Federal wildlife officers protect and conserve land and wildlife in a designated area. They also patrol the area to ensure people follow the rules and regulations in the area and monitor the wildlife and land. These officers may also help with educational programs so the public are aware of conservation and protection efforts and can also learn how to help and do their part to protect the environment.
Watch a Video:
How to Become a Federal Wildlife Officer
According to the U.S. Fish and Wildlife Service, Federal Wildlife Officers are commissioned law enforcement officers. You must be between 21-37 years of age unless you have prior federal law enforcement or military experience. You also must have either a year of experience in law enforcement, natural resources, or hold a four year degree in a related field. According to O*Net Online, most hold a bachelor’s degree.
For more information, you can visit The U.S. Fish and Wildlife website.
Job Description of a Federal Wildlife Officer
A federal wildlife officer often goes on patrols and these patrols could be by boat, plane, horse, or even foot depending on the area needing patrolled. They ensure wildlife, land, and the public do not get into harms way and will assist and investigate any accidents that occur to the public or wildlife in the area. Their main purpose is to protect and preserve the natural wildlife in their assigned area.
Federal Wildlife Officer Career Video Transcript
We see wildlife all around us all the time and they see us. You come outside and you might see some deer or even a box turtle out by the lake. You might look up in the sky and see an eagle or osprey. All of these things need to be protected. The U.S. Fish and Wildlife Service, our primary purpose is to conserve, protect the habitat for wildlife. We have to have a type of law enforcement to go about regulating those rules.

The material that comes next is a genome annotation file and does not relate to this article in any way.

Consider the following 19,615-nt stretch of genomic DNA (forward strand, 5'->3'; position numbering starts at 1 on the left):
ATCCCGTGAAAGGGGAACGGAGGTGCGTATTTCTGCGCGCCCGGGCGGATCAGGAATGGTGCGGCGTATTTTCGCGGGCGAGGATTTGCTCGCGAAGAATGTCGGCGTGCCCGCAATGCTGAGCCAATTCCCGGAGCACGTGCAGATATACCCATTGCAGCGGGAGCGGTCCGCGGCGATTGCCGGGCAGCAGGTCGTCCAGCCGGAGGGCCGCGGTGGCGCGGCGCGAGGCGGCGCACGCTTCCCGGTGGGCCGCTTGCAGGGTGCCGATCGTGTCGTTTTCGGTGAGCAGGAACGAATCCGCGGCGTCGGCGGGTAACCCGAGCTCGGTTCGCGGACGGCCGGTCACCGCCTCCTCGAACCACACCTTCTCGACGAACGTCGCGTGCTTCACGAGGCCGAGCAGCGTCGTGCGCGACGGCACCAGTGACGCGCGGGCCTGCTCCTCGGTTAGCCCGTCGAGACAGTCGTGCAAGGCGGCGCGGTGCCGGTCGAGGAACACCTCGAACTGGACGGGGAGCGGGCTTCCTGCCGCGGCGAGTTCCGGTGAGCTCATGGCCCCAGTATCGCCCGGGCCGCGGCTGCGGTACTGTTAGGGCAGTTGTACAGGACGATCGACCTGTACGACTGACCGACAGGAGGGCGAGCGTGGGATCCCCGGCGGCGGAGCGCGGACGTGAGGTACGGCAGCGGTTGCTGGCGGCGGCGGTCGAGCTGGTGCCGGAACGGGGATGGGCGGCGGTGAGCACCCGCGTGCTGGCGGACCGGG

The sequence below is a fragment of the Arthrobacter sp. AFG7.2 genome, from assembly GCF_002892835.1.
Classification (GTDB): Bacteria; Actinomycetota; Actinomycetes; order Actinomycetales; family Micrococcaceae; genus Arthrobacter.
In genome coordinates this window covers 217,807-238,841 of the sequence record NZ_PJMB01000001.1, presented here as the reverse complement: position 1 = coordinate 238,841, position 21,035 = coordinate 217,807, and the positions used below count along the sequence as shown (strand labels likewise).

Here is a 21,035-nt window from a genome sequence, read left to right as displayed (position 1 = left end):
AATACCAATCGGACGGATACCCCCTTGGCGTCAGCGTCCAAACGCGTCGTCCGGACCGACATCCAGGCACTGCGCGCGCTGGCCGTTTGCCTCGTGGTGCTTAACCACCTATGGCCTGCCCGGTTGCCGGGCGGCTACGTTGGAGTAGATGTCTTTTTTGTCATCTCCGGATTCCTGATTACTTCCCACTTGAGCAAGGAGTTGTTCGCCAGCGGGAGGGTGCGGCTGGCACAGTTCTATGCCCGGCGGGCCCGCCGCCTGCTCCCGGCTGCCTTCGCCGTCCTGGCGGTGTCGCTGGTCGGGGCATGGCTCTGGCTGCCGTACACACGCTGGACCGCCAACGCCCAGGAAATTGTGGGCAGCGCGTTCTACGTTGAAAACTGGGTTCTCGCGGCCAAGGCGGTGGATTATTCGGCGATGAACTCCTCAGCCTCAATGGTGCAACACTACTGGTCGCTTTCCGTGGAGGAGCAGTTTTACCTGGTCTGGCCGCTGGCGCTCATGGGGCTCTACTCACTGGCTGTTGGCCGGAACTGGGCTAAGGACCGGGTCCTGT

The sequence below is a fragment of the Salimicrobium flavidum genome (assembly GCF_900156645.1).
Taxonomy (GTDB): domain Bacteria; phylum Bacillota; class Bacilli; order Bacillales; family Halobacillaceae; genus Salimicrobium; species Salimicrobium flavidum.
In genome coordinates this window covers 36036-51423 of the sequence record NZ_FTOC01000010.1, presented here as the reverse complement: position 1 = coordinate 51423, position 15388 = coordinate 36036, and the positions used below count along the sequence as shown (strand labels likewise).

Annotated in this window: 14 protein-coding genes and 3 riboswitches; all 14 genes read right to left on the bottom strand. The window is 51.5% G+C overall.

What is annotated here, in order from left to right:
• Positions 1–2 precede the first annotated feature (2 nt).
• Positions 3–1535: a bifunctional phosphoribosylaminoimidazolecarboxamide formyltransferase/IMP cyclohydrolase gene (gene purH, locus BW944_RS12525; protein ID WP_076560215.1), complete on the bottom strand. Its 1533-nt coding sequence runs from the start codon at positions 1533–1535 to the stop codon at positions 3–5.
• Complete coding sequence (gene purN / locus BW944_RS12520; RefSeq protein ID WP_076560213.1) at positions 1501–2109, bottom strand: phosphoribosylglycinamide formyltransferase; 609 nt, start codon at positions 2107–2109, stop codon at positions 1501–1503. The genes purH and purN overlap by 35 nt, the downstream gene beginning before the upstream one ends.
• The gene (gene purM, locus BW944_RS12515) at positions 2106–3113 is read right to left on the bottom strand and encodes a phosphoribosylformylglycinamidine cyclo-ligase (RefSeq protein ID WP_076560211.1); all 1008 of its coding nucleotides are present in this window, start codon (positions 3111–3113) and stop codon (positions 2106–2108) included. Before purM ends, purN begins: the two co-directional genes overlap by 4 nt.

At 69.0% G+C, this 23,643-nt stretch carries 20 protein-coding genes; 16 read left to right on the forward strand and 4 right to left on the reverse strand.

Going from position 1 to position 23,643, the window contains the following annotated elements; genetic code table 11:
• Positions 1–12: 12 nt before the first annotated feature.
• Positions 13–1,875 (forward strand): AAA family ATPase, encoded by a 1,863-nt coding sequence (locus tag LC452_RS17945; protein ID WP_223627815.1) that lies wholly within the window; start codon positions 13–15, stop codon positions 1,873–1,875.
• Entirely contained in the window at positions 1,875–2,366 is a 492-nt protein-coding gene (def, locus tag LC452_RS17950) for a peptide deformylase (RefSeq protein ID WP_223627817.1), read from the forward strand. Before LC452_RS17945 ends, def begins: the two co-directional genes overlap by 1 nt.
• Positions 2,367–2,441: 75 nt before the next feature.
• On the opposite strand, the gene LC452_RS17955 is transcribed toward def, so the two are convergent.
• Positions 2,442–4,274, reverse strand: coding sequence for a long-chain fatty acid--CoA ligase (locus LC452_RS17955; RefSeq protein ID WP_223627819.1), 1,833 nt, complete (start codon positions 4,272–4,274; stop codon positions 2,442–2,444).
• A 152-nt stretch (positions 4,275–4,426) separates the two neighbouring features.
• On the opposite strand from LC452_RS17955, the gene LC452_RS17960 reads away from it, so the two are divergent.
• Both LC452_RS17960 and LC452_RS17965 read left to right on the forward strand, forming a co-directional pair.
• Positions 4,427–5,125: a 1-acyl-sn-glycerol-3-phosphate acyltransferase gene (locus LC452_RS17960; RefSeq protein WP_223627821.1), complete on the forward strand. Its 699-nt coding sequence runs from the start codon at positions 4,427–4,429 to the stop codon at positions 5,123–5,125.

This is my office. Coming outside every day, breathing this fresh air. I live on the refuge, I come outside, I take a little lap around just to see what’s going on and then I could deal with anything from helping with a fishing group. Kids that come on the refuge, want to learn about fishing, archery, different things like that, hunting. When I go out on a patrol it can be anything from a vehicle patrol to a foot patrol. On foot patrols, like I said, going out into the refuge, different areas of the woods also different bike paths. Just seeing what’s going on. Introducing myself to different visitors, making sure they’re safe, making sure they’re not lost. Checking hunters as well as fisherman.
And then on vehicle patrol, just making sure that everybody’s going the correct speed limit. We have specific speed limits to make sure that no one hits wildlife I have my trusty GPS that I can just clip on me and I can make sure that I get back to my truck when I need to. 13,000 acres is a lot of woods. You do a few turns around and you don’t know where you’re headed. So I can’t be everywhere, so I have these cameras set up.
These are hunt cams where I can set up on different areas of the border, and I can see what’s going on and they can be my eyes when I’m not around. If you feel the need, that you want to protect the resource and wildlife then the Federal Wildlife Officer would be the perfect line of work for you. I love what I do, it gets me up out of bed every day, and I don’t regret a day of work every. So if you like playing outside right now, imaging doing it when you’re older.
U.S. Fish and Wildlife Service, Refuge Law Enforcement, How Do I Become A Federal Wildlife Officer?.
Bureau of Labor Statistics, U.S. Department of Labor, Occupational Outlook Handbook, Fish and Game Wardens.
National Center for O*NET Development. 33-3031.00. O*NET OnLine.
The career video is in the Public Domain and originally hosted on Kids.gov which is now USA.gov, an interagency product administered by USAGov, a division of the U.S. General Services Administration’s Technology Transformation Service.